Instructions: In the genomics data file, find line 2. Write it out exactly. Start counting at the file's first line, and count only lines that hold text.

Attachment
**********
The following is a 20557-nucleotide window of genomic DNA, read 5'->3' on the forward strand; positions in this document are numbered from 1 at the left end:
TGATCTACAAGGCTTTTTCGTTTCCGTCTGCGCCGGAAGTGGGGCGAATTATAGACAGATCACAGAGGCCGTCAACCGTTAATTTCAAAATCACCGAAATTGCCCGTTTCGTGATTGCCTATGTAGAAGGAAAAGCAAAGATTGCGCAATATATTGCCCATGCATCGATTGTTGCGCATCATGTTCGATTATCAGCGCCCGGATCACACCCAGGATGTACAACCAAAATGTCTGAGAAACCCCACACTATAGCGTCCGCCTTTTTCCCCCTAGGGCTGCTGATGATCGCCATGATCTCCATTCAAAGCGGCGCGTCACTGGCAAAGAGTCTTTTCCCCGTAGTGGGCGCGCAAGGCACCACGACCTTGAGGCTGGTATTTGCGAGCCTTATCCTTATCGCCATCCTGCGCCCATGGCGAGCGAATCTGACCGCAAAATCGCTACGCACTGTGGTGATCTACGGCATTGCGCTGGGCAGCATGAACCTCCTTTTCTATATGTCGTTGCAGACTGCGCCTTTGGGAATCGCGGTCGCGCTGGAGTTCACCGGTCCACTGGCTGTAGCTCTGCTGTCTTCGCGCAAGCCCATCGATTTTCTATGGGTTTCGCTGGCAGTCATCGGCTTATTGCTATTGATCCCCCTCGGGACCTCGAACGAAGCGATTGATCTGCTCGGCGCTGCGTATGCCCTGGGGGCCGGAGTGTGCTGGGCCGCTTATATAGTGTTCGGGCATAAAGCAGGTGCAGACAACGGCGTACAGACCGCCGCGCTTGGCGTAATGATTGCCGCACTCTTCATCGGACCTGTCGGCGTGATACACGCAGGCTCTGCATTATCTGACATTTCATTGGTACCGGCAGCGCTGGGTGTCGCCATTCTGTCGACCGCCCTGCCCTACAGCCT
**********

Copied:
TGATCTACAAGGCTTTTTCGTTTCCGTCTGCGCCGGAAGTGGGGCGAATTATAGACAGATCACAGAGGCCGTCAACCGTTAATTTCAAAATCACCGAAATTGCCCGTTTCGTGATTGCCTATGTAGAAGGAAAAGCAAAGATTGCGCAATATATTGCCCATGCATCGATTGTTGCGCATCATGTTCGATTATCAGCGCCCGGATCACACCCAGGATGTACAACCAAAATGTCTGAGAAACCCCACACTATAGCGTCCGCCTTTTTCCCCCTAGGGCTGCTGATGATCGCCATGATCTCCATTCAAAGCGGCGCGTCACTGGCAAAGAGTCTTTTCCCCGTAGTGGGCGCGCAAGGCACCACGACCTTGAGGCTGGTATTTGCGAGCCTTATCCTTATCGCCATCCTGCGCCCATGGCGAGCGAATCTGACCGCAAAATCGCTACGCACTGTGGTGATCTACGGCATTGCGCTGGGCAGCATGAACCTCCTTTTCTATATGTCGTTGCAGACTGCGCCTTTGGGAATCGCGGTCGCGCTGGAGTTCACCGGTCCACTGGCTGTAGCTCTGCTGTCTTCGCGCAAGCCCATCGATTTTCTATGGGTTTCGCTGGCAGTCATCGGCTTATTGCTATTGATCCCCCTCGGGACCTCGAACGAAGCGATTGATCTGCTCGGCGCTGCGTATGCCCTGGGGGCCGGAGTGTGCTGGGCCGCTTATATAGTGTTCGGGCATAAAGCAGGTGCAGACAACGGCGTACAGACCGCCGCGCTTGGCGTAATGATTGCCGCACTCTTCATCGGACCTGTCGGCGTGATACACGCAGGCTCTGCATTATCTGACATTTCATTGGTACCGGCAGCGCTGGGTGTCGCCATTCTGTCGACCGCCCTGCCCTACAGCCT